Written by Emma Vetriano • Published 14th December 2011
Twitter have just announced big changes and there is a fair bit of buzz in techy circles about this overhaul. The official statement from Twitter is that they have observed that individual tweets are steeped in content and as such ‘started to take on a life of their own’.
The Twitter powers-that-be have clearly spotted some unrealised potential here. The revamp is an attempt to connect users with the original experience behind a tweet (even if that experience was offline).
Basically, the new look Twitter is focussed on four main hubs. The old features remain but with some snazzy new add-ons and a general restructure:
1. Home – Fundamentally, there are no great changes here. There is still a stream of incoming tweets from the people you follow and the tweet box remains as before. The toolbar has changed slightly to accommodate the other new hubs; Connect, Discover and Me
2. Connect – this tab displays all the activity (mentions, retweets, new followers) connected with your profile. You can filter this to show only certain ‘types’ of tweets and when you click on a conversational tweet the history of the interaction is revealed.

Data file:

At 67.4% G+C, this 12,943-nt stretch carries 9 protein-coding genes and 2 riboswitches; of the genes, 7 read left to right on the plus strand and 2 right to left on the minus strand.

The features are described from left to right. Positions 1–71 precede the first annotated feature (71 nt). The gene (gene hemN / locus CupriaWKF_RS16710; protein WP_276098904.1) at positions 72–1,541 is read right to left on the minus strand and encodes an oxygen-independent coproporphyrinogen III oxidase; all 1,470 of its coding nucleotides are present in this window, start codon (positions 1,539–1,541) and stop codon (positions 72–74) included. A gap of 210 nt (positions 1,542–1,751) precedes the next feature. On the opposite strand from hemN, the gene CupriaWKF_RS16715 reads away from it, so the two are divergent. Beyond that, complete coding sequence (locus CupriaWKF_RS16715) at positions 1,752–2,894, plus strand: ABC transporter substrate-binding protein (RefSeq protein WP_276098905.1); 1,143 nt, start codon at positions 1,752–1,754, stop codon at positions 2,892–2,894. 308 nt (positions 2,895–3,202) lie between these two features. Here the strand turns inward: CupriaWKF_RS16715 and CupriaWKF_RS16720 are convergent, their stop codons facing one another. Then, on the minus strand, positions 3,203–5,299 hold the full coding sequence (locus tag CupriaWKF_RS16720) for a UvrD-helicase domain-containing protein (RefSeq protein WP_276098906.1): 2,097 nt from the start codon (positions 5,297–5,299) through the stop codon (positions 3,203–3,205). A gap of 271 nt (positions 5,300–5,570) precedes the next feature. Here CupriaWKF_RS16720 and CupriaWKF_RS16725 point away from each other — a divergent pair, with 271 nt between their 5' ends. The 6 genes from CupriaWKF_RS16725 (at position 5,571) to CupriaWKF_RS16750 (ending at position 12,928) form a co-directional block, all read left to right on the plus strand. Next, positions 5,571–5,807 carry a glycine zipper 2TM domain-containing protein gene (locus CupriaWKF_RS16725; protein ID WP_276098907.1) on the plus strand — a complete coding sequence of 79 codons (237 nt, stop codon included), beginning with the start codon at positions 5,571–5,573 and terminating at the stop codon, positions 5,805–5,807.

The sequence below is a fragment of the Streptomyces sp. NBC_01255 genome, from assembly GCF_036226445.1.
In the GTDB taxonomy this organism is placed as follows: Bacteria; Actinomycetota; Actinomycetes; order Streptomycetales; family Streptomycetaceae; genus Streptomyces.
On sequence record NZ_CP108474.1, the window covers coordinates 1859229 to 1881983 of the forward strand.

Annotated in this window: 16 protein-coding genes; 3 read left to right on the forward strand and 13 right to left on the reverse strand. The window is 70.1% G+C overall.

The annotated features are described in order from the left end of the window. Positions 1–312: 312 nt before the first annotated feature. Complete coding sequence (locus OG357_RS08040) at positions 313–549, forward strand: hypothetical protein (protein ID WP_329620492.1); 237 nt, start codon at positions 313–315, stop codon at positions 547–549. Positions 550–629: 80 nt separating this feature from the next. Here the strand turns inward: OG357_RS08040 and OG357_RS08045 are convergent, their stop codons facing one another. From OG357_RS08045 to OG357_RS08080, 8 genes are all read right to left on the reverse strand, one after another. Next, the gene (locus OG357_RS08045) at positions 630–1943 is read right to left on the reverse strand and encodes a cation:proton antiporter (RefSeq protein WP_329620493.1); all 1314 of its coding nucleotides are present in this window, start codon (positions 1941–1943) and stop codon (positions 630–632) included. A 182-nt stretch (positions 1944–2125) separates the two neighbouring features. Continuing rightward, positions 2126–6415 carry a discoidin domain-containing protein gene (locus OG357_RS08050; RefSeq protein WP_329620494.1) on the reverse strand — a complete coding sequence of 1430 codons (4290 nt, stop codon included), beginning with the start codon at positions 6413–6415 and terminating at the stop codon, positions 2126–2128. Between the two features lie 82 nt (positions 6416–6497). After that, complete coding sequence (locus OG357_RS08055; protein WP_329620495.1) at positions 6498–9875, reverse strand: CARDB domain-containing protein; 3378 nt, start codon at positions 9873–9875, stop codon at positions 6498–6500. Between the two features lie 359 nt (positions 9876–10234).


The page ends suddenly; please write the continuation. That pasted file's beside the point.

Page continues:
3. Discover – this is in my opinion, the biggest and most commercially savvy change. It really taps into what many people use Twitter for – as an information resource. Discover helps users maximise their Twitter reach and the value of their experience on the site. Your Discover tab highlights interesting Twitter stories or trending topics as well as suggesting new profiles to follow. Ultimately Twitter have strengthened their USP and accommodated those who use Twitter as a sort of tailored news feed. Consider that this year Twitter revealed that 40% of their active users log on to read rather than tweet. These users (and the rest who tweet and read) can now categorise Twitter profiles to find the tweets that interest them most.
4. Me – This section contains your profile, stats, drafts, lists and any searches you save, as well as your settings.
The changes are a clear step to encourage existing users to grow their profiles in size and interactivity. They also add a new dimension to the platform that could be attractive to new users and more users are good for everyone – not least Twitter.